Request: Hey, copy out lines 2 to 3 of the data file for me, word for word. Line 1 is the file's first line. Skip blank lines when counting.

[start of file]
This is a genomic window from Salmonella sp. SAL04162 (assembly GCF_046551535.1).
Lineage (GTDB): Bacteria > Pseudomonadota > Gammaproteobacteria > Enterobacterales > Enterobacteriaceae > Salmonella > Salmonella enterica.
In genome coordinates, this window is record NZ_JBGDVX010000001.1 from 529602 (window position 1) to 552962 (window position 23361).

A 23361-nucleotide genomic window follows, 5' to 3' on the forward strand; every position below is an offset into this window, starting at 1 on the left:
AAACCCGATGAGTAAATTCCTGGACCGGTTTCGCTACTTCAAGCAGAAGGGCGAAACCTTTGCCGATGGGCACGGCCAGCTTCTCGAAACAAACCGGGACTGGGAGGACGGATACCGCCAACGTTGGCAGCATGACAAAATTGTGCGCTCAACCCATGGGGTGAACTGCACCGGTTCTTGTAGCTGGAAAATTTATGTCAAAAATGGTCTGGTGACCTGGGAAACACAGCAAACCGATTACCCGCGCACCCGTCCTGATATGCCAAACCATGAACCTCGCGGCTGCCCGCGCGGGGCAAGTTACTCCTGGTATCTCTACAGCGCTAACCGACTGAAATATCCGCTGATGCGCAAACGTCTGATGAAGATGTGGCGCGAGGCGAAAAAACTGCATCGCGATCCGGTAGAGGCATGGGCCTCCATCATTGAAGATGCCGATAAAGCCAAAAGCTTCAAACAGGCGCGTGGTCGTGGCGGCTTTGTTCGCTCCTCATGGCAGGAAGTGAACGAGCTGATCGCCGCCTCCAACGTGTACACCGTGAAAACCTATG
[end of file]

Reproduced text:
Lineage (GTDB): Bacteria > Pseudomonadota > Gammaproteobacteria > Enterobacterales > Enterobacteriaceae > Salmonella > Salmonella enterica.
In genome coordinates, this window is record NZ_JBGDVX010000001.1 from 529602 (window position 1) to 552962 (window position 23361).